14:09 Benefits of Intent Sharing in Cooperative Platooning
Ahmadreza Moradipari (Toyota InfoTech Labs, USA); Sergei Avedisov (Toyota Motor North America R&D, InfoTech Labs, USA); Hongsheng Lu (Toyota Motor North America InfoTech Labs, USA)

Connected and automated vehicles (CAVs) have demonstrated their capacity to address the safety and sustainability challenges inherent in our existing transportation systems. Cooperative adaptive cruise control (CACC) is an example of cooperative driving among CAVs, leveraging vehicle-to-vehicle (V2V) communication to enhance the car-following capabilities. In general, CACC utilizes preceding vehicle's status data, e.g., most recent position, velocity and acceleration, as a feedforward signal to its controller to maintain a desired car following distance from the preceding vehicle. In this work we extend the car following framework from status-sharing to intent-sharing, where the preceding vehicle's future trajectory is shared in addition to the latest state information. In fact, intent-sharing communication is currently being standardized in the United States (SAE) and Europe (ETSI). Then, we present two receding horizon control frameworks that utilize intent sharing to minimize spacing errors while considering string stability and promoting smooth driving behavior for the ego vehicle. We then quantify the benefits of intent sharing and discuss the improvements of our frameworks over traditional methods. The results are demonstrated through microscopic simulations using real world highway data.

14:31 Maneuver Coordination Using V2I to Improve Traffic Efficiency at Intersections
Lorenzo Farina (University of Bologna, Italy); Marco Rapelli (Politecnico di Torino, Italy); Barbara M Masini (CNR - IEIIT & University of Bologna, Italy); Claudio E. Casetti (Politecnico di Torino, Italy); Alessandro Bazzi (University of Bologna, Italy)

Traffic efficiency and air pollutants are a major issue in urban transport systems, as they are critical points for traffic flows and people living in urban areas, respectively. In response to this challenge, connected and autonomous vehicles (CAVs) have garnered increasing attention, with the potential to address the above challenges through cooperative manoeuvring and real-time communication. In this paper, we consider an intersection served by a multi-access edge computing (MEC) where CAVs communicate with a controller to pass the intersection without the need of signals and without stopping unless in presence of heavy congestion. For this purpose, we propose a first-in-first-scheduled (FIFS) algorithm and we specify the communication protocol for its practical implementation. The solution is validated through simulations with varying traffic densities, showing that it provides significant gains in travel time and fuel consumption compared to both uncontrolled intersections, with or without traffic lights, and a benchmark solution derived from the literature.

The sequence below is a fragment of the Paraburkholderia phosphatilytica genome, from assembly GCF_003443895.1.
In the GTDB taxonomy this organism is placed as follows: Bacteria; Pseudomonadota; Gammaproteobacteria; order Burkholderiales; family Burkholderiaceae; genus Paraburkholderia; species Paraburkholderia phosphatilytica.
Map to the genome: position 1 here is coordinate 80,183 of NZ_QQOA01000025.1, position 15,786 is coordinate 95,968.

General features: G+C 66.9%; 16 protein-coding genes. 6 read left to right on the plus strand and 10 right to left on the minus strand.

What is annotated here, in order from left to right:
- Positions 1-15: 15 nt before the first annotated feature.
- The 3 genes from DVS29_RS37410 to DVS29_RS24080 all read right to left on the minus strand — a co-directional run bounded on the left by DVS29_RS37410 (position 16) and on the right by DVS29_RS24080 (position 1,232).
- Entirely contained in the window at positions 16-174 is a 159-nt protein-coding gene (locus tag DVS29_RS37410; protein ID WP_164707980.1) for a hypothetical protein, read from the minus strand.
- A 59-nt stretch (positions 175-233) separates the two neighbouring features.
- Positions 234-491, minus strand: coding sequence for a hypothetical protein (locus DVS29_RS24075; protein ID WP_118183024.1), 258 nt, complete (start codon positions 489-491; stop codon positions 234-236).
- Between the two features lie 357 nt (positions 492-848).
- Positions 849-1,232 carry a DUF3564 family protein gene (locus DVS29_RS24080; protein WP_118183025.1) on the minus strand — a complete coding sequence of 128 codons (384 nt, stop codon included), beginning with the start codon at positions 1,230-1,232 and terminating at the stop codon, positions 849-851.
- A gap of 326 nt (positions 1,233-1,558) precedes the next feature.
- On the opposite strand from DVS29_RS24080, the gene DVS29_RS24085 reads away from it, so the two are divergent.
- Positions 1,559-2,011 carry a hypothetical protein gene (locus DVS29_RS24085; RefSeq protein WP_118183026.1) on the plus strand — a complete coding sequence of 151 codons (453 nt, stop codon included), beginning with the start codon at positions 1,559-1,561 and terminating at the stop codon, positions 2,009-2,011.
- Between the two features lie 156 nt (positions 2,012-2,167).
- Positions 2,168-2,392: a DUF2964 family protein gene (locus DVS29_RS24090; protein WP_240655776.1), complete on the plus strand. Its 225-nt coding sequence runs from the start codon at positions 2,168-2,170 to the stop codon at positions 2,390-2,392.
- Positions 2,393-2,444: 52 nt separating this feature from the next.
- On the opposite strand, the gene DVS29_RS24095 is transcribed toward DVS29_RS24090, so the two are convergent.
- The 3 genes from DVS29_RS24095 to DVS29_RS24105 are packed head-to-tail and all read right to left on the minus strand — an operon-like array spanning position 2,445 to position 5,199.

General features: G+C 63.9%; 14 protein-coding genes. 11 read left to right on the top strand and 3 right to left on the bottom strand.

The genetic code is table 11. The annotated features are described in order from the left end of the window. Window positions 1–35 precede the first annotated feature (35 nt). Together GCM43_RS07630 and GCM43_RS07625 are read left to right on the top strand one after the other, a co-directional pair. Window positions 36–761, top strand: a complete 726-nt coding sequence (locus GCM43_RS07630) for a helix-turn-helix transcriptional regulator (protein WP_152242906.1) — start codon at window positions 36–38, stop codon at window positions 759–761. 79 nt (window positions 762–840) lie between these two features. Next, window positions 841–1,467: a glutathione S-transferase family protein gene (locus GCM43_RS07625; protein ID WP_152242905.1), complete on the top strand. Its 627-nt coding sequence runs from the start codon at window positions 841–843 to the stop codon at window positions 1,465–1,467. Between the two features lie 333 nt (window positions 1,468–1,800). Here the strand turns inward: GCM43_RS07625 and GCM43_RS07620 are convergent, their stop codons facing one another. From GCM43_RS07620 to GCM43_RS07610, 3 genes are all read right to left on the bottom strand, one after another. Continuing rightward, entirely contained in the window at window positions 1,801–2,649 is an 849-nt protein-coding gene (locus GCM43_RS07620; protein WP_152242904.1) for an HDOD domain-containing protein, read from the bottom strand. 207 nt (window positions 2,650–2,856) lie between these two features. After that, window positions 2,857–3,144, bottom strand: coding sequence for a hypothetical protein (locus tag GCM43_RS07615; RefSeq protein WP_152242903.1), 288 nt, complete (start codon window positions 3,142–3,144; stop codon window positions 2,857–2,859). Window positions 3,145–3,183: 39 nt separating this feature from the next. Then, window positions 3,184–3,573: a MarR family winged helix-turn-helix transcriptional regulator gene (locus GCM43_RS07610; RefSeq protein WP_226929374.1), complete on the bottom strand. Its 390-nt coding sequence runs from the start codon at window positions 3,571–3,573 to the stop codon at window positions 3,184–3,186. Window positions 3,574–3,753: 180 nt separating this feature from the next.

Thursday, May 30 14:55 - 15:15

C5: Networking Break

Thursday, May 30 15:15 - 16:20

S8: Short Papers 2

Chair: Christoph Sommer (TU Dresden, Germany)
15:15 Characterization of In-Vehicle Network Sensor Data Traffic in Autonomous Vehicles
Luca Lusvarghi (Universidad Miguel Hernández de Elche, Spain); Baldomero Coll-Perales , Javier Gozalvez, Keyvan Aghababaiyan, Mario Almela and Miguel Sepulcre (Universidad Miguel Hernandez de Elche, Spain)

The softwarization of vehicles and the evolution towards autonomous driving is imposing increasing flexibility and reliability demands to future in-vehicle networks (IVN). Research on 6G advocates for a seamless integration of vehicles with cellular networks for a deep edge-edge-cloud continuum that facilitates the opportunistic offloading of in-vehicle processing to the edge/cloud. Realizing this vision requires a seamless connection of IVNs with the cellular networks, which can be facilitated through the gradual adoption of in-vehicle wireless subnetworks. These subnetworks can support increasing dependable and deterministic service levels using predictive schedulers that can anticipate in-vehicle traffic flows and patterns to schedule communication resources and computing workloads. This requires an accurate characterization of IVN traffic, and this study progresses the state-of-the-art with a first characterization of IVN traffic in autonomous vehicles. The study characterizes the data captured by a full suite of sensors as well as the processed data for supporting automated driving. We also derive spatial and time correlations between the IVN data that can serve to anticipate network demands and predict traffic flows for the support of deterministic IVN services.

15:27 Security-Focused Training Model of Reinforcement Learning in Autonomous Vehicles
Takahito Yoshizawa and Alireza Aghabagherloo (KU Leuven, Belgium); Árpád Huszák (Budapest University of Technology and Economics, Hungary); Dave Singelee (Katholieke Universiteit Leuven, Belgium); Bart Preneel (KU Leuven, Belgium); Csongor Ujvarosi (Budapest University of Technology and Economics, Hungary)

The use of Reinforcement Learning (RL) in au- tonomous vehicles (AVs) is expected to enhance the safe ma- neuvering of AVs to improve road safety. However, existing literature on AVs focuses on the impacts of image perturbations as adversarial examples (AEs) during the testing phase. Limited attention has been given to more intrusive type of AEs such as vehicles with adversarial intent to proactively induce accidents on the road. Without addressing this type of AEs, the learned policy remains vulnerable to different types of AEs, making the RL not usable in AVs in practice given the nature of cyber- physical systems (CPS), for which negative consequences includes accidents, property losses, and injuries. To address this gap, we focus on the training phase and fortify the learned policy using our expanded AE definitions. In this paper, we present our approach to realize this training model to build a more robust policy against adversaries.